Kingston port readies for divestment ... and bigger ships
McPherse Thompson, Assistant Editor - Business
The number of vessels calling at Jamaica's ports last year held steady, even as the Port Authority of Jamaica (PAJ) moves to develop and upgrade infrastructure and equipment to take advantage of increasing opportunities in the containerised cargo market.
The port is also being positioned for divestment.
As part of its strategic move, PAJ is slated to undertake, among other developments, dredging of the Kingston Container Terminal basin and ship channel during the course of this year as it prepares to accommodate larger vessels which will be traversing the Panama Canal within the next two years.
As at October 2011, ship calls from cruise, cargo and miscellaneous vessels numbered 3,012 in the 10 months, of which 1,259 dropped anchor at the main port, Kingston Container Terminal (KCT).
Last year's monthly average of 301 calls compares favourably with all of 2010 when 3,635 ships visited for a monthly average of 303 calls.
In 2009, the ports welcomed 3,397 vessels - approximating 283 calls per month.
According to the data, prepared by the Port Authority's Corporate Planning and Research Department, domestic cargo handled at KCT and Kingston Wharves totalled 3.08 million tons in the year to October, compared with 3.57 million tons in 2010 and 4.7 million in 2009.
Trans-shipment and domestic cargo handled at the ports totalled just over 26.09 million metric tonnes in the year to October, compared with the 27.06 million tonnes handled in 2010, and the 24.98 million tonnes dealt with in 2009.
Liquid and dry bulk cargo handled at the Kingston Sufferance Wharves during the review period totalled 2.65 million tons, compared with 3.48 million tons for 2010 and 3.52 million in 2009.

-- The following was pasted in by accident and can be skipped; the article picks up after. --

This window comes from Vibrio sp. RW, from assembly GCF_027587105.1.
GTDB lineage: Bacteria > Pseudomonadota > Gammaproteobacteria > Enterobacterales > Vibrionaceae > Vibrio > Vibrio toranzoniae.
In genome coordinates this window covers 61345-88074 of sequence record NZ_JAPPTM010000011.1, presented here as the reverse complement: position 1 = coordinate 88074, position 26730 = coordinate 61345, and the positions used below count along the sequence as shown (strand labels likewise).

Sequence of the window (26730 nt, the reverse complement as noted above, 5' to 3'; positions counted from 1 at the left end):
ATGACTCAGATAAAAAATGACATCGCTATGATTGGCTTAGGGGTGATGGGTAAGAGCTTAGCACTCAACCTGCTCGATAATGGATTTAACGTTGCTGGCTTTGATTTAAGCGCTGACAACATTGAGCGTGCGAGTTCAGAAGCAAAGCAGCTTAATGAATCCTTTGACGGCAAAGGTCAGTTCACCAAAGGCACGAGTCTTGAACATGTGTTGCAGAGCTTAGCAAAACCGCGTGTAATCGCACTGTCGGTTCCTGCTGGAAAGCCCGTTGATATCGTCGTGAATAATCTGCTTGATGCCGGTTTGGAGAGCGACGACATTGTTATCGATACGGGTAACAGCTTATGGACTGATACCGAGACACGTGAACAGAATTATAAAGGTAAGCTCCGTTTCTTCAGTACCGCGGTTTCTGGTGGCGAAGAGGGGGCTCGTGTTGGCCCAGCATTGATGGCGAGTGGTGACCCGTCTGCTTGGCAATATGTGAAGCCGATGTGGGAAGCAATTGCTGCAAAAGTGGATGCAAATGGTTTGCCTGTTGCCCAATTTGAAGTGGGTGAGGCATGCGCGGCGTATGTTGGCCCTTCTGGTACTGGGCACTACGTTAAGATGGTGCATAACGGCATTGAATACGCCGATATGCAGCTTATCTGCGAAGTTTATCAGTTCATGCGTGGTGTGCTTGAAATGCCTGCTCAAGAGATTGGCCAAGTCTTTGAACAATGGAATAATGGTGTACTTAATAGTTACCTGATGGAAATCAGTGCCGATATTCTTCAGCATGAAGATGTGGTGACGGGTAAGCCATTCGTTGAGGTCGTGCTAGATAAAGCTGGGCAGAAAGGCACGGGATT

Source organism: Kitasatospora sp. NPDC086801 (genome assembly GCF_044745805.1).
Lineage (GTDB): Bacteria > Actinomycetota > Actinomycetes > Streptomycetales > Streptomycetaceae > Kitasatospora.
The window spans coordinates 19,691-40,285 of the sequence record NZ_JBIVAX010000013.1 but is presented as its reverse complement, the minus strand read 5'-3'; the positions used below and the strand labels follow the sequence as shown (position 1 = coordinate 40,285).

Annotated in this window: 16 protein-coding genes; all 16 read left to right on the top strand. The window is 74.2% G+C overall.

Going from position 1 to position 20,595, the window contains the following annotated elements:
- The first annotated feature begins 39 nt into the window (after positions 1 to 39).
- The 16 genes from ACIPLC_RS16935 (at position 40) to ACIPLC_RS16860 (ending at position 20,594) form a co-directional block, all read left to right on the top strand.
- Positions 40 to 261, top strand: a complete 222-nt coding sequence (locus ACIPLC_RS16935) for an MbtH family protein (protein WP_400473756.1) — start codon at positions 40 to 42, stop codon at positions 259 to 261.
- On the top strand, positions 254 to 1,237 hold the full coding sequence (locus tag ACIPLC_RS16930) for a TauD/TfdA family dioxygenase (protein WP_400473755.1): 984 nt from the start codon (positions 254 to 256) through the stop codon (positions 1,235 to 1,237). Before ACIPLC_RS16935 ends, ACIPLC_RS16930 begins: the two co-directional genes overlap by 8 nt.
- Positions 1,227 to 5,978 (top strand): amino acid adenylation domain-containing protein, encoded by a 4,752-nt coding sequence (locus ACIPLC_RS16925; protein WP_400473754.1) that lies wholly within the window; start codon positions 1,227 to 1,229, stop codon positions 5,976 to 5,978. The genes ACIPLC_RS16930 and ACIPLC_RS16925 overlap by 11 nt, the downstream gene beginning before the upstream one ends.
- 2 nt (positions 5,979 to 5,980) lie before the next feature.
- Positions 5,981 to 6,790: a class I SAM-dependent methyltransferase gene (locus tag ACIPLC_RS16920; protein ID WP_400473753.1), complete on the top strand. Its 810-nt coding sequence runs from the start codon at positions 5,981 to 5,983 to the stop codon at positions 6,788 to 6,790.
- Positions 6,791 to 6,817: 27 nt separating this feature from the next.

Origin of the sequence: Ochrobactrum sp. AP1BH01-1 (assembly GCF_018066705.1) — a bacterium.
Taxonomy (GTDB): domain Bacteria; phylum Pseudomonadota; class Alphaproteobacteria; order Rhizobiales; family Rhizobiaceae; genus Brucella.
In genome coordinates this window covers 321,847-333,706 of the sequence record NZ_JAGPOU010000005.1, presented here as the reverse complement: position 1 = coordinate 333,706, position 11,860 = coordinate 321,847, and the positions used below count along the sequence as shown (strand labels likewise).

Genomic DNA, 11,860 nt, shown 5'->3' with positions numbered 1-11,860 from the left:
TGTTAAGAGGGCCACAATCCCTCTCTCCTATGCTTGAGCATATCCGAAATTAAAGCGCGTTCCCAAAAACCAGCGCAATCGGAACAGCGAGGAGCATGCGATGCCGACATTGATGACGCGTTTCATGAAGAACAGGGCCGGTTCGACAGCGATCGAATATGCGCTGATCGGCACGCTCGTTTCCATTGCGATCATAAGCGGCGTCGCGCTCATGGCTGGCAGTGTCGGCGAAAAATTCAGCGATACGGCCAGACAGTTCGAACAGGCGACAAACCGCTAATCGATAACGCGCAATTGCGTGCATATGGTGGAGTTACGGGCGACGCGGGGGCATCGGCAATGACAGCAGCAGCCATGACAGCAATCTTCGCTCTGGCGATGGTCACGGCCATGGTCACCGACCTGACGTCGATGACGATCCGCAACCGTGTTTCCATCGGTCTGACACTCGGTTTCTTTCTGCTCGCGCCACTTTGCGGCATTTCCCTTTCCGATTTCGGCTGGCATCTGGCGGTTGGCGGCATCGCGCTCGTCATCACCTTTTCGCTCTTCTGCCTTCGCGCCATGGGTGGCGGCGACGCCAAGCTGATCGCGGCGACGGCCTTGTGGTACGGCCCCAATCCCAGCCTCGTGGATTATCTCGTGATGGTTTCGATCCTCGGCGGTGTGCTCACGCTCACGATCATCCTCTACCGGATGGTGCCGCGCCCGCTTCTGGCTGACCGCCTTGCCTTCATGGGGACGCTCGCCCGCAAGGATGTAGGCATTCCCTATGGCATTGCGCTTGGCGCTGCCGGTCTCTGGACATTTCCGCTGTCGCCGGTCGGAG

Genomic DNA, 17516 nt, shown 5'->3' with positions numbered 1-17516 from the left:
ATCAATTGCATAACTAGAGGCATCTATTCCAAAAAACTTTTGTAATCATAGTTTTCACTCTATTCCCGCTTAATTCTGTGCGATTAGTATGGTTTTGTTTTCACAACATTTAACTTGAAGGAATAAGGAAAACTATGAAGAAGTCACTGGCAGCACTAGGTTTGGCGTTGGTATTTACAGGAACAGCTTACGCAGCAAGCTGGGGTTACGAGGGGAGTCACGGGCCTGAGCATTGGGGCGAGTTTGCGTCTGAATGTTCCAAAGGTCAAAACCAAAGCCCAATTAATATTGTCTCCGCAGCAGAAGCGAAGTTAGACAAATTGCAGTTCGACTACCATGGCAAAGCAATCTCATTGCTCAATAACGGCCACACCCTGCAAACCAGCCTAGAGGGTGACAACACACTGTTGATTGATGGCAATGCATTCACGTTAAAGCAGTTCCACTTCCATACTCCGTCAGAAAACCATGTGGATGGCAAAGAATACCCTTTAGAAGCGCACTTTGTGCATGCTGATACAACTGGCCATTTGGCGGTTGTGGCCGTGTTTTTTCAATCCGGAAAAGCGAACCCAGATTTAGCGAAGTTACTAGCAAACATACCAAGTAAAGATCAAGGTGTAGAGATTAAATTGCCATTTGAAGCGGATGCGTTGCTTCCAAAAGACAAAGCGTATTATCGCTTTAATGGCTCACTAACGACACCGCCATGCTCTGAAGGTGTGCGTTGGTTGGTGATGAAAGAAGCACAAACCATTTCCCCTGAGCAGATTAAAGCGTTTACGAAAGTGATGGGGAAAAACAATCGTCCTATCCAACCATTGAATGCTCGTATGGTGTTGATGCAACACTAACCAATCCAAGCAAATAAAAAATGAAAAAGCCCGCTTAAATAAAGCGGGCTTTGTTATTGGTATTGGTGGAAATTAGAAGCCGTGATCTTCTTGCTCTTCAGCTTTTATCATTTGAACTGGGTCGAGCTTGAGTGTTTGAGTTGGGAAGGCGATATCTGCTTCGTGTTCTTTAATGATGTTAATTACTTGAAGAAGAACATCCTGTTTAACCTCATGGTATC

The total weight of bauxite and alumina handled up to October was 6.8 million tonnes, compared with 6.8 million tonnes for 2010 and 5.75 million in 2009.
Petrojam imported 1.06 million tonnes of crude oil in the year to October 2011, compared with 1.17 million tonnes in 2010 and 1.18 million tonnes in 2009.
Other petroleum products imported by the state refinery between January and September 2011 totalled 605,061 tonnes, compared with 845,193 tonnes in 2010 and 989,849 tonnes in 2009.
Sugar exported from facilities in Ocho Rios, St Ann, totalled 110,638 tonnes in the year to July 2011 compared with just 92,605 tonnes exported over five months in 2010 and 120,170 tonnes in 2009.
Motor vehicles imported through Kingston Wharves in the nine months to September totalled 7,266, as against 8,324 in 2010 and 7,936 in 2009. Vehicles exports for the same period totalled 969, compared with 1,417 for 2010 and 1,553 in 2009.
The data also shows that 279 cruise ships called at Jamaica's ports up to October, the majority, 122, visiting the tourist resort of Ocho Rios and 80 visiting Montego Bay.
Arriving passengers during the 10 months to October 2011 totalled 863,230, the majority or 342,293 going to Ocho Rios. This compares with 908,822 in 2010 and 922,397 in 2009.
The Port Authority noted that all cruise ship arrivals are included in the data, but double counting of passengers is not. Consequently, the 2,440 passengers who stopped in Ocho Rios and went to Montego Bay were excluded.
Spokespersons at the Port Authority to whom the Financial Gleaner was referred were unavailable for comment.